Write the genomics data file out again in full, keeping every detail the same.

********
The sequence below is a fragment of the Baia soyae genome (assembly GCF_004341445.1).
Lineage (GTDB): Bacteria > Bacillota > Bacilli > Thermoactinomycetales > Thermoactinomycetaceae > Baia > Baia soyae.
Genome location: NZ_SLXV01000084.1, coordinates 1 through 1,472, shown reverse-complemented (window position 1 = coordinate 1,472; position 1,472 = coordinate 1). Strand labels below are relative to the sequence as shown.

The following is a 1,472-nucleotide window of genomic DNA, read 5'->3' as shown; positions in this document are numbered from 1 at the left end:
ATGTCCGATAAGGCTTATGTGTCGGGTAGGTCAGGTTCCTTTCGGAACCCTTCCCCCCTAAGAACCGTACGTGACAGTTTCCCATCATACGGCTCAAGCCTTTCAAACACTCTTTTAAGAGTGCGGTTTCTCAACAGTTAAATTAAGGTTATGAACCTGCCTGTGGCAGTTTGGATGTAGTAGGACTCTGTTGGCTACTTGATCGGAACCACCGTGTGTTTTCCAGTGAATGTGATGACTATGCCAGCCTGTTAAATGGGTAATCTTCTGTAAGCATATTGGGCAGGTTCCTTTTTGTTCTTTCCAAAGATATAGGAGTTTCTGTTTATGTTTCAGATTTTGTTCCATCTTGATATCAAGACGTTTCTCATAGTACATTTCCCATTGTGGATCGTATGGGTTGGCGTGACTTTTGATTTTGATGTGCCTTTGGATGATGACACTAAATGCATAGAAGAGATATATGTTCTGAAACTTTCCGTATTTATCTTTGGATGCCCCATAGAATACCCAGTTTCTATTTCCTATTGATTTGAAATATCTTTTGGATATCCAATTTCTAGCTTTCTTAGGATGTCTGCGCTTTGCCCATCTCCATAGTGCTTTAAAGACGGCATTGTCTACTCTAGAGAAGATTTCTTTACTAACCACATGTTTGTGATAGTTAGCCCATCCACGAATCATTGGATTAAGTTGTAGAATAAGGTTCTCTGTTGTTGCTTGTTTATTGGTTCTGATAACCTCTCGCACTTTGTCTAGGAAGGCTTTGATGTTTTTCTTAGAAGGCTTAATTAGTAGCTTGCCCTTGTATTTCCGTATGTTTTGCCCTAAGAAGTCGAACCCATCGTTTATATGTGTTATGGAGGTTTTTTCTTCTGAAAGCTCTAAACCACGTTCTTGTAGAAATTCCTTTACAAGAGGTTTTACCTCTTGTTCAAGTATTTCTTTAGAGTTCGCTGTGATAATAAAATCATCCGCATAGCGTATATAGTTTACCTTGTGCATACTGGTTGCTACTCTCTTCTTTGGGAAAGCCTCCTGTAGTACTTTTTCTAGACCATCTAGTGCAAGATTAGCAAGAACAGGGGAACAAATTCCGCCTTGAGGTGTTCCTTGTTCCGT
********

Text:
The sequence below is a fragment of the Baia soyae genome (assembly GCF_004341445.1).
Lineage (GTDB): Bacteria > Bacillota > Bacilli > Thermoactinomycetales > Thermoactinomycetaceae > Baia > Baia soyae.
Genome location: NZ_SLXV01000084.1, coordinates 1 through 1,472, shown reverse-complemented (window position 1 = coordinate 1,472; position 1,472 = coordinate 1). Strand labels below are relative to the sequence as shown.

The following is a 1,472-nucleotide window of genomic DNA, read 5'->3' as shown; positions in this document are numbered from 1 at the left end:
ATGTCCGATAAGGCTTATGTGTCGGGTAGGTCAGGTTCCTTTCGGAACCCTTCCCCCCTAAGAACCGTACGTGACAGTTTCCCATCATACGGCTCAAGCCTTTCAAACACTCTTTTAAGAGTGCGGTTTCTCAACAGTTAAATTAAGGTTATGAACCTGCCTGTGGCAGTTTGGATGTAGTAGGACTCTGTTGGCTACTTGATCGGAACCACCGTGTGTTTTCCAGTGAATGTGATGACTATGCCAGCCTGTTAAATGGGTAATCTTCTGTAAGCATATTGGGCAGGTTCCTTTTTGTTCTTTCCAAAGATATAGGAGTTTCTGTTTATGTTTCAGATTTTGTTCCATCTTGATATCAAGACGTTTCTCATAGTACATTTCCCATTGTGGATCGTATGGGTTGGCGTGACTTTTGATTTTGATGTGCCTTTGGATGATGACACTAAATGCATAGAAGAGATATATGTTCTGAAACTTTCCGTATTTATCTTTGGATGCCCCATAGAATACCCAGTTTCTATTTCCTATTGATTTGAAATATCTTTTGGATATCCAATTTCTAGCTTTCTTAGGATGTCTGCGCTTTGCCCATCTCCATAGTGCTTTAAAGACGGCATTGTCTACTCTAGAGAAGATTTCTTTACTAACCACATGTTTGTGATAGTTAGCCCATCCACGAATCATTGGATTAAGTTGTAGAATAAGGTTCTCTGTTGTTGCTTGTTTATTGGTTCTGATAACCTCTCGCACTTTGTCTAGGAAGGCTTTGATGTTTTTCTTAGAAGGCTTAATTAGTAGCTTGCCCTTGTATTTCCGTATGTTTTGCCCTAAGAAGTCGAACCCATCGTTTATATGTGTTATGGAGGTTTTTTCTTCTGAAAGCTCTAAACCACGTTCTTGTAGAAATTCCTTTACAAGAGGTTTTACCTCTTGTTCAAGTATTTCTTTAGAGTTCGCTGTGATAATAAAATCATCCGCATAGCGTATATAGTTTACCTTGTGCATACTGGTTGCTACTCTCTTCTTTGGGAAAGCCTCCTGTAGTACTTTTTCTAGACCATCTAGTGCAAGATTAGCAAGAACAGGGGAACAAATTCCGCCTTGAGGTGTTCCTTGTTCCGT